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Cherokee Nation v. Georgia - Significance, The "trail Of Tears", Further Readings

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Plaintiff

Cherokee Indian Nation

Defendant

State of Georgia

Plaintiff's Claim

That under the Supreme Court's power to resolve disputes between states and foreign nations, the Court could forbid Georgia from unlawfully attempting to move the Cherokees from their lands.

Chief Lawyer for Plaintiff

William Wirt

Chief Defense Lawyer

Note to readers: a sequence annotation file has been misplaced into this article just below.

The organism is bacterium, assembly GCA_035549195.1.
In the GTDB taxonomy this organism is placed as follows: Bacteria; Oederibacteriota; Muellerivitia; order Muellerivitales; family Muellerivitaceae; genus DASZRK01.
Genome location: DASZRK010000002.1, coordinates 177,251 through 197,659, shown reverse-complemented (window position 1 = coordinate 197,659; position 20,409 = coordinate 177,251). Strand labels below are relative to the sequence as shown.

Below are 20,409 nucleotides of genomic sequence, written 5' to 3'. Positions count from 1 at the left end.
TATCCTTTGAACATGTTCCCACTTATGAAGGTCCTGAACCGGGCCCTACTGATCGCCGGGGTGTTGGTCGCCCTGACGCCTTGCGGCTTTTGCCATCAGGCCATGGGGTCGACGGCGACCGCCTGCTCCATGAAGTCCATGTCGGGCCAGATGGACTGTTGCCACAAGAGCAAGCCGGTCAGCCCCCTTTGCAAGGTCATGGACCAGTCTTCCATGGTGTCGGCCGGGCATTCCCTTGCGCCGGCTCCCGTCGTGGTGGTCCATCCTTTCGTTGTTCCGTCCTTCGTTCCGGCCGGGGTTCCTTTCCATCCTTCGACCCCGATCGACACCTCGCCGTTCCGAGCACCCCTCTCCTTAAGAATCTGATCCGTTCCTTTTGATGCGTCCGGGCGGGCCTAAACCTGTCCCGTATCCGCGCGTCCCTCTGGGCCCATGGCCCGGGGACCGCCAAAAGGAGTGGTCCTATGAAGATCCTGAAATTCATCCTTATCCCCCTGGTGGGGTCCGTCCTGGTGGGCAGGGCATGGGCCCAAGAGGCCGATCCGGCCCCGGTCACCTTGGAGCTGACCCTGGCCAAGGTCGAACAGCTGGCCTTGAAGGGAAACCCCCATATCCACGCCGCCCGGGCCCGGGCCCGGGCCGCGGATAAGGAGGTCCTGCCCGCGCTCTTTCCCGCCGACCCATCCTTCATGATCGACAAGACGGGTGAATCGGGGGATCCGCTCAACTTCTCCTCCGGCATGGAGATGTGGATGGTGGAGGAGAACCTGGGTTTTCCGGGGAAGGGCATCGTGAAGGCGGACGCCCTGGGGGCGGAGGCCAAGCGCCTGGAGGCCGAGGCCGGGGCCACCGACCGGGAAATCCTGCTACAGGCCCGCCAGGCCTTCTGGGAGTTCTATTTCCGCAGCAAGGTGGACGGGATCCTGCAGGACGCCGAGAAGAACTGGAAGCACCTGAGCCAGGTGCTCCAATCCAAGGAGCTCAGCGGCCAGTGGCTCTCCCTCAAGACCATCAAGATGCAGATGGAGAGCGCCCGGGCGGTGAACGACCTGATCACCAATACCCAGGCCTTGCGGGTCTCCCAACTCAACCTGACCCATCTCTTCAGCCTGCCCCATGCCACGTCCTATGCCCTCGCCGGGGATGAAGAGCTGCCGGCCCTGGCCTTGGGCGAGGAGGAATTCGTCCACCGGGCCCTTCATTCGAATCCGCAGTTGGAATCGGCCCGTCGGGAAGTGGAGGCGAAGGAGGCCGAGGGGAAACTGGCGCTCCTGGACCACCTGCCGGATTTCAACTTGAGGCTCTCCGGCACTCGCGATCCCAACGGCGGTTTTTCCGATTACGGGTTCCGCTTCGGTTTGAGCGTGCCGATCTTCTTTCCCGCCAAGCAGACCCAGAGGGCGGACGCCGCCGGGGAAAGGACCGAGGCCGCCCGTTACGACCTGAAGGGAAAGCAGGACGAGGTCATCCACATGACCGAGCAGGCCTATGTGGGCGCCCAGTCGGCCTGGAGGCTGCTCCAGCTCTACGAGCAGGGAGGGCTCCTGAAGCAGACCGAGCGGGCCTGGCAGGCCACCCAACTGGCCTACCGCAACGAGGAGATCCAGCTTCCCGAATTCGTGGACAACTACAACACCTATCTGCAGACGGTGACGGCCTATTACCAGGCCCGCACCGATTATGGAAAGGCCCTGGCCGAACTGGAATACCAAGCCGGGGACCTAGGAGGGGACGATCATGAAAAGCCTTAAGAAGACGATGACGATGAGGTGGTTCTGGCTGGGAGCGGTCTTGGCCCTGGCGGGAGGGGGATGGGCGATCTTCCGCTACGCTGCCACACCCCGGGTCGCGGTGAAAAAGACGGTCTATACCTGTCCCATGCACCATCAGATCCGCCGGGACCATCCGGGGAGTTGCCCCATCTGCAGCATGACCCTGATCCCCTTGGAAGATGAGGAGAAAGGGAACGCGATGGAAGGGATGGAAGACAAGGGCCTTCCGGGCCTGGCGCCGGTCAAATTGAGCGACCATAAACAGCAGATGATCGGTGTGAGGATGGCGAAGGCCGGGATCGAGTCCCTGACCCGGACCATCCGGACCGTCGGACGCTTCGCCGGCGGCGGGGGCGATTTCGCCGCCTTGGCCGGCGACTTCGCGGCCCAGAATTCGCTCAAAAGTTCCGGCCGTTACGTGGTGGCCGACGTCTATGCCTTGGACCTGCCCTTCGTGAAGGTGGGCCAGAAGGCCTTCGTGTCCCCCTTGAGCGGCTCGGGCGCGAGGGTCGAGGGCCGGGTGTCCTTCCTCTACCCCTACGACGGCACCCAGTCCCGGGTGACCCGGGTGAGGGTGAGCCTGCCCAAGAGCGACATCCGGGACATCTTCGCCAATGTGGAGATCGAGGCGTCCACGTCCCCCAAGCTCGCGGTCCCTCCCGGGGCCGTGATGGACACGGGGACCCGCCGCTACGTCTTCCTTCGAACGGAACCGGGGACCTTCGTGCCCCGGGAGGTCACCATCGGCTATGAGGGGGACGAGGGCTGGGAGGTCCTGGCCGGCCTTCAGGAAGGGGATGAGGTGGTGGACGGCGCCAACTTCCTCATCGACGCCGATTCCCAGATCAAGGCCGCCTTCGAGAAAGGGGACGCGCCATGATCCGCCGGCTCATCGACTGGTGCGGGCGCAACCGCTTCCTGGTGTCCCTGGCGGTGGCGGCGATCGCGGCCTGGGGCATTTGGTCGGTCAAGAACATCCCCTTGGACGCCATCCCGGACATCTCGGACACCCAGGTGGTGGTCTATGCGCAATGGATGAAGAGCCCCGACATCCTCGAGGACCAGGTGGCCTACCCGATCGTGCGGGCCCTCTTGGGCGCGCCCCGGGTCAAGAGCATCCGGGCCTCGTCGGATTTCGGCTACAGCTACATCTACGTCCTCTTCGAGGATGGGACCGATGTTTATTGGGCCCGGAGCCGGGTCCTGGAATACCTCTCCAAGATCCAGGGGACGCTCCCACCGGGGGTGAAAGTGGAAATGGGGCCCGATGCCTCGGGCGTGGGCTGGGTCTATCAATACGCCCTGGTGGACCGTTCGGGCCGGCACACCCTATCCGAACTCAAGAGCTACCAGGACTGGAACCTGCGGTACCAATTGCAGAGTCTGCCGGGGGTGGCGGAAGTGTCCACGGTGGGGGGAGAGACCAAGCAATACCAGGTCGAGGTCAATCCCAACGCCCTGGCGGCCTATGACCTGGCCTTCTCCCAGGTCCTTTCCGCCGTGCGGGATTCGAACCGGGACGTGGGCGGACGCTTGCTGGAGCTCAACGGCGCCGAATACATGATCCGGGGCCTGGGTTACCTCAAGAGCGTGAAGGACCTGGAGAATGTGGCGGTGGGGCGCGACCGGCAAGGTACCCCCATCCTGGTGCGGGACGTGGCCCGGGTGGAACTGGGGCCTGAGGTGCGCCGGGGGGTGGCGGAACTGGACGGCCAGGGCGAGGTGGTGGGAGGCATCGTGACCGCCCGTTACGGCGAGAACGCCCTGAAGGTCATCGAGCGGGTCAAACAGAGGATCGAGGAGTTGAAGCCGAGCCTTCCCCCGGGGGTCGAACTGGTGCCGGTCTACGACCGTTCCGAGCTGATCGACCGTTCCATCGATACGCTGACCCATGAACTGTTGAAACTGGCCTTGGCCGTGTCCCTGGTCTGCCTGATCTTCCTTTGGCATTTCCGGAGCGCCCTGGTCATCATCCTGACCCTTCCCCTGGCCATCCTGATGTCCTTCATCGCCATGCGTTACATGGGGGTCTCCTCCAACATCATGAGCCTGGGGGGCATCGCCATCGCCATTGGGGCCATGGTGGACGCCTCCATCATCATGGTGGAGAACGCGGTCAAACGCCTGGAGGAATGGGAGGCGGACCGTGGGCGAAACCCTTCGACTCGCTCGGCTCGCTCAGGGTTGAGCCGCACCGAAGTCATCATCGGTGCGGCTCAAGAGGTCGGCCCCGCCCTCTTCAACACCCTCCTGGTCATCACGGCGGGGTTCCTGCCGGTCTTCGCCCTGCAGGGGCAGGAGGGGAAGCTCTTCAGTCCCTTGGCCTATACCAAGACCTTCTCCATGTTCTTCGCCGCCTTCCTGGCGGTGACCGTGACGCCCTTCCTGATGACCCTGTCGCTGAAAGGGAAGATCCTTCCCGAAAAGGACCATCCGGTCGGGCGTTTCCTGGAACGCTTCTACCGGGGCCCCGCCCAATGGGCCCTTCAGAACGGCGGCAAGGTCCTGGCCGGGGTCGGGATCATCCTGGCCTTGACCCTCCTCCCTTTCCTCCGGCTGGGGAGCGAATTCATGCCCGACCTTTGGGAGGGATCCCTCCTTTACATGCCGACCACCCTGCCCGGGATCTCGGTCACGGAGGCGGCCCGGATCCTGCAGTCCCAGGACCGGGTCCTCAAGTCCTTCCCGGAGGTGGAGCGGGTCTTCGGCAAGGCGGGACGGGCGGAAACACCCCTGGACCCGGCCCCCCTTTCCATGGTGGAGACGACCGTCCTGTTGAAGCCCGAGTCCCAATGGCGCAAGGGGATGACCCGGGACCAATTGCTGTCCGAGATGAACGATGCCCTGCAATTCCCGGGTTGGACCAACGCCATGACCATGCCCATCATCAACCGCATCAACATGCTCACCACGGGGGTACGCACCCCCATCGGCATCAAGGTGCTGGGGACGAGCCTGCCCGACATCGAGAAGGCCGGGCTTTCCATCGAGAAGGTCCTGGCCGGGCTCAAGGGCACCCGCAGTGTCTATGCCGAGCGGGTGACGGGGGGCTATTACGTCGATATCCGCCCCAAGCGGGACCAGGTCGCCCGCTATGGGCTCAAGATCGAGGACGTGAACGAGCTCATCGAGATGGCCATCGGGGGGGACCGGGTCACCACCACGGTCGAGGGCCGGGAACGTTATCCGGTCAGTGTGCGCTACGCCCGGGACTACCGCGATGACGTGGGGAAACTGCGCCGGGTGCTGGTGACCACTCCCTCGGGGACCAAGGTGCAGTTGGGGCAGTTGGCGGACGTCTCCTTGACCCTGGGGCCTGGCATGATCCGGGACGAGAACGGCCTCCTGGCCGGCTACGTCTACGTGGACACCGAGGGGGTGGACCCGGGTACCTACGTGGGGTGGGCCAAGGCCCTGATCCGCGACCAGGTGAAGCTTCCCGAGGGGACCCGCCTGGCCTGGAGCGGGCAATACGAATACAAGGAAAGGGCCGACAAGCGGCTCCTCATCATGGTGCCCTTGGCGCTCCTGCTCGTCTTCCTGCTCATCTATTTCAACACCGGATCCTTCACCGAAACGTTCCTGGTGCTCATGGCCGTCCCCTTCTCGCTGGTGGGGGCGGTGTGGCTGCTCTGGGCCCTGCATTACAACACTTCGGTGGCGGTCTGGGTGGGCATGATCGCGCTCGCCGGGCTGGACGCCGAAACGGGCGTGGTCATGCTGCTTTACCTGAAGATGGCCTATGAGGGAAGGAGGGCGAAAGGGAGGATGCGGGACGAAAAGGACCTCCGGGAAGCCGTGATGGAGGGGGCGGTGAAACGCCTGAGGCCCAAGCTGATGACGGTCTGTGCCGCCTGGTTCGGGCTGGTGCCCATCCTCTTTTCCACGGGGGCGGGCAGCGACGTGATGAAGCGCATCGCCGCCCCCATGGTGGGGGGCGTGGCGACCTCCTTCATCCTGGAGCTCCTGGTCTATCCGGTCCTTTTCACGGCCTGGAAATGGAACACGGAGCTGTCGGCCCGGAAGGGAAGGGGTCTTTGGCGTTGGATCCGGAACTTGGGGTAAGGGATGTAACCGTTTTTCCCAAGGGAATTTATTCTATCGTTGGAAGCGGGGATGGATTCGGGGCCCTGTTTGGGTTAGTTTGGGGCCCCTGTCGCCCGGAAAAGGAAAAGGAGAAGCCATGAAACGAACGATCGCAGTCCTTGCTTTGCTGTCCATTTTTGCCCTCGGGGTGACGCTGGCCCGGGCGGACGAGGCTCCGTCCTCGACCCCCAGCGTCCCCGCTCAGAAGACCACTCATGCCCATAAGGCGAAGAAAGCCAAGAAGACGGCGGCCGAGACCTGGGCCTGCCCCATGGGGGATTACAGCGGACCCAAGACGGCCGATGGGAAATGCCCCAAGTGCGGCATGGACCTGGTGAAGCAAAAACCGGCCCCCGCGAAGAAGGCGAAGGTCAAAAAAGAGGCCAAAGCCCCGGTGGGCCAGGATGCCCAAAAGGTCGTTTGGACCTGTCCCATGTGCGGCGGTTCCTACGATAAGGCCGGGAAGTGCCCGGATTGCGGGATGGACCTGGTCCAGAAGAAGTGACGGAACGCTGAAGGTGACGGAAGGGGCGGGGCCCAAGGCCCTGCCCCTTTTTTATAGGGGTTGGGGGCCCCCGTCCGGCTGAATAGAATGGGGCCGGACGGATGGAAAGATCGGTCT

None

Justices for the Court

Henry Baldwin, William Johnson, John Marshall (writing for the Court), John McLean

Justices Dissenting

Smith Thompson, Joseph Story (Gabriel Duvall did not participate)

Place

Washington, D.C.

Date of Decision

5 March 1831

Decision

That the Court had no power to hear the dispute, because Indian tribes are not foreign nations.

Related Cases

  • Fletcher v. Peck, 10 U.S. 87 (1810).
  • Johnson v. McIntosh, 21 U.S. 523 (1823).
  • Worcester v. Georgia, 6 U.S. 515 (1832).

Sources

Garraty, John A. A Short History of the American Nation. New York: Harper, 1981.

Cherokee Nation v. Georgia: 1831 - Suggestions For Further Reading [next] [back] Charles Lee Court-Martial: 1778 - Lee's Retreat At Monmouth, Lee Goads Washington, Lee's Trial

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